Struts vs ASP.NET


Back in December we had an article written describing the differences between Struts and ASP.NET — I’d be curious to get your feedback.  I’ve had a few questions lately around MVC implementations on various platforms and how ASP.NET and ASP.NET 2.0 is approaching the pattern.  Is this relevant to you?  What about UIP?  I’m curious to hear your thoughts and experiences about MVC, UIP, Struts, etc… 

Comments (15)

  1. Anonymous says:

    While I’m reading the article, do you know what this image was created with, aspnet-aspnet-j2ee-struts-02.gif? Half way down.

  2. Anonymous says:

    Don’t know for sure, but my best bet is powerpoint…

  3. Anonymous says:

    I have used Struts for the past 2 years and found the MVC (actually Model 2) pattern that it implements to be good for separating view logic from model logic, with Struts providing the front controller for you. Once you design your model layer well Struts makes it easy to dictate the flow of your webapp. What is really missing is a good event based view pattern implementation. This is what JSF (JavaServer Faces) is hoping to bring to the table for Java developers. Fundamentally ASP.NET and Struts differ in that in Struts everything passes through the Front Controller, whereas with ASP.NET everything passes through the Page Controller. But ASP.NET already has the event driven view pattern implemented. Unfortunately I have not worked with ASP.NET enough to really compare the two. I think JSF will be closer to ASP.NET and allow a better comparison of the Java/.NET implementation approaches. I will make sure to keep up with your blog and see how things with ASP.NET 2.0 are progressing.

  4. Anonymous says:

    I used a modified version of the PAG’s UIP block, and am using it now in my projects. I will probably still use it because it makes better control over the state and the flow of the pages.

  5. Anonymous says:

    Great article!! I have been using UIP for a while and speak about it at user groups (INETA) and conferences (VSConnections). I’m also an ASP.NET MVP, and have a little Java experience but no real Java web dev experience in the past.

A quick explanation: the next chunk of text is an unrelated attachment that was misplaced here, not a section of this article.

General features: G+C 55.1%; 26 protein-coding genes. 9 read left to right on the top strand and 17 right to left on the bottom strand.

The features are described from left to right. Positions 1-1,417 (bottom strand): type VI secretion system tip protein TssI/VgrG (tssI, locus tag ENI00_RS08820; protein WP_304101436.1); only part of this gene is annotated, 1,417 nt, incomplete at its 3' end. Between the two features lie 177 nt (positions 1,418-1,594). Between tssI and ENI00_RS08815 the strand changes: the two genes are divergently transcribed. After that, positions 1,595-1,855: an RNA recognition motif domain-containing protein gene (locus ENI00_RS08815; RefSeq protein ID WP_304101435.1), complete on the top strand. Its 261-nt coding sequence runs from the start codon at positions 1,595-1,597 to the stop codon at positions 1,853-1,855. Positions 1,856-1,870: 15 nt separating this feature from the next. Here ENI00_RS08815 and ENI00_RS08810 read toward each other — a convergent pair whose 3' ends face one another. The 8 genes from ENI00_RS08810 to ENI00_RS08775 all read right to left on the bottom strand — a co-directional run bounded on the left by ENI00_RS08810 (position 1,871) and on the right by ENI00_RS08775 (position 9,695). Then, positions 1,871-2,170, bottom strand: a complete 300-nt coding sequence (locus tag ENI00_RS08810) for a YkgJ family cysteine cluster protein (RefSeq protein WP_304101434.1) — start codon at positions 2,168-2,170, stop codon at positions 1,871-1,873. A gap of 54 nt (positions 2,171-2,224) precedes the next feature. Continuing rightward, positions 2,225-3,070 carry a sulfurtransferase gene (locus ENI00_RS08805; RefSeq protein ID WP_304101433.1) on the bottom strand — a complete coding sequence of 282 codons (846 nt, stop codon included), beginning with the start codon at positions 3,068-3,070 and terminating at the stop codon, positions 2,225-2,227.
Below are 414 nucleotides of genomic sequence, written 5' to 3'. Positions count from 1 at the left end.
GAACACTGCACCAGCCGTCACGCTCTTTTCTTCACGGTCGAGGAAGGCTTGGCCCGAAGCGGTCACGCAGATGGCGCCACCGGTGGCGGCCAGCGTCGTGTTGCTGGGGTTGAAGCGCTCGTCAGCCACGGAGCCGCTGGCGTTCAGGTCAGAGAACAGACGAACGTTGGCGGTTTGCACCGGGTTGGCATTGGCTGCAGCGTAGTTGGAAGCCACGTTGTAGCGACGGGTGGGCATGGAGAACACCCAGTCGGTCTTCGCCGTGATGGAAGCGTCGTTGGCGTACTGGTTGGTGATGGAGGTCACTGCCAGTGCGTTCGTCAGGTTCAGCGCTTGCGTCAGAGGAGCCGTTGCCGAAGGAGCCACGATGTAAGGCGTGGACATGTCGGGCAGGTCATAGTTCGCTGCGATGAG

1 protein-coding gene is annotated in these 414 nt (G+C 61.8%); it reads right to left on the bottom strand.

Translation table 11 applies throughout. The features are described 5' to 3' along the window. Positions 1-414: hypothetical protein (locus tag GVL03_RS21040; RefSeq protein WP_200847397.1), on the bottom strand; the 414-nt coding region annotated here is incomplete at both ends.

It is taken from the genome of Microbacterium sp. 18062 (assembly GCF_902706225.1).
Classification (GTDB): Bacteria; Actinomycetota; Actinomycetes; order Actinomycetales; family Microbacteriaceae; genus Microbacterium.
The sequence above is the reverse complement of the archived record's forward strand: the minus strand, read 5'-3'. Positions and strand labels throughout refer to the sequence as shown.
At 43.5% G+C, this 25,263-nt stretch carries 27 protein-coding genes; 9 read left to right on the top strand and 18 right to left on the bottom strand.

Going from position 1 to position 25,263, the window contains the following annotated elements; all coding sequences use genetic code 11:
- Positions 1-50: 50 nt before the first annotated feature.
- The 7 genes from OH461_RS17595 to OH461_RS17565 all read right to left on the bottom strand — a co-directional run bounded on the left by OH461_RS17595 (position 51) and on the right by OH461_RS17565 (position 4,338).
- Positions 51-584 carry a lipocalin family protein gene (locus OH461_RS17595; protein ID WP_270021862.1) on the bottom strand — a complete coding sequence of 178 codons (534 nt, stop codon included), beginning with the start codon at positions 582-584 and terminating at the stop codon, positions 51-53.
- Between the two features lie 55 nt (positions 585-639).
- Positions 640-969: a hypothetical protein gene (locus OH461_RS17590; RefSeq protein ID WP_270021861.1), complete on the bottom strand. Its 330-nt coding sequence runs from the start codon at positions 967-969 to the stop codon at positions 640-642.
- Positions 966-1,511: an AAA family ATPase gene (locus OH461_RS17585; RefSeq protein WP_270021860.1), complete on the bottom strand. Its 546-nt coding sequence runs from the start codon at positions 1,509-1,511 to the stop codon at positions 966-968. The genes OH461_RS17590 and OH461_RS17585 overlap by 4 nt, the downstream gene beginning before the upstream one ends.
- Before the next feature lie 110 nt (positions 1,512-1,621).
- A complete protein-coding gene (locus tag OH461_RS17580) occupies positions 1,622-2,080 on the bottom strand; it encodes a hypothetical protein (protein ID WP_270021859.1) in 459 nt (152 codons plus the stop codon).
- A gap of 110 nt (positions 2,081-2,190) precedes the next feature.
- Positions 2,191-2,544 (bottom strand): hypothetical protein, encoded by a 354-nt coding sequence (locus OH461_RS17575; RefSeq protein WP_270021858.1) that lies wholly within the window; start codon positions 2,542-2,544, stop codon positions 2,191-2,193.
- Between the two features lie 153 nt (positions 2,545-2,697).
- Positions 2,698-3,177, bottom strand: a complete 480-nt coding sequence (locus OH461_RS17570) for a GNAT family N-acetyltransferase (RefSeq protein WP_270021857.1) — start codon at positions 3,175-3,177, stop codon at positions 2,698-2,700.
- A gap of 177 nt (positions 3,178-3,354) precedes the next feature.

I think UIP it is a great MVC implementation and easy and powerful to use which is why I picked it as a topic for the talks I give.

    I recently got enlisted in a project for a customer who dictated the use of Oracle 9i DB + App Server, so I looked to Struts to get me as close to the ASP.NET experience I was used to as possible. Struts is OK, but as usual in the Java space, even with a homogenous Oracle platform and dev tools (JDeveloper), I found it significantly lacking from a productivity standpoint.

    I think your article and ones like it are a great resource for those of us who may have a lot of expertise in one space or the other, but occasionally have to jump over into the other world and need something like this to put it all in perspective. I wish I had found this article back in December when it was published, would have saved me a lot of independent research coming to conclusions about architecture similarities that are called out nicely here.

    Thanks,

    Brian

  6. Anonymous says:

    dfgs

  7. Anonymous says:

    Brian,

    I read your article a while back and liked it. I am a J2EE developer as well a Struts developer. I think Struts is an excellent model because not only does it truly implement the MVC pattern, but it is highly declarative. Just about everything in an application is controlled by struts-config.xml. This is extremely powerful, for example, when using tools such as XDoclets. ASP.NET is also extremely powerful with its event binding model, and Java is well behind in this area. However, with the introduction of JavaServer Faces, I think you will be in a much better position to compare the two. Regardless, I enjoyed your article and I write a lot myself on my web site about the two technologies. Keep it coming.

    Thanks,

    Mike

  8. Anonymous says:

    i m a former user of Struts and at the moment, i m using ASP .Net.

    i think that Struts and ASP .Net are equivalent

    and offer the same result concerning the ease of designing Web applications and performance.

    but the strengh of ASP .Net is not the language itself, but Visual Studio .Net that allow to build easily performant Web application. In fact, hard coding with Struts or ASP through text files is not the best way in term of project time management.

    The comparison of ASP and Strutus is not set in this technologies which follows the same way, but in the IDE that allows the use of their features. Thus, ASP .Net, with Visual Studio and all the windows services, is advantaged to Struts.

  9. Anonymous says:

    i m doing a project on C# and i have to implement the struts framework in C#. So that a user of .NET can have the facilities of STRUTS framework. Is there some one who can help me?

    i really need help in this matter.

  10. Anonymous says: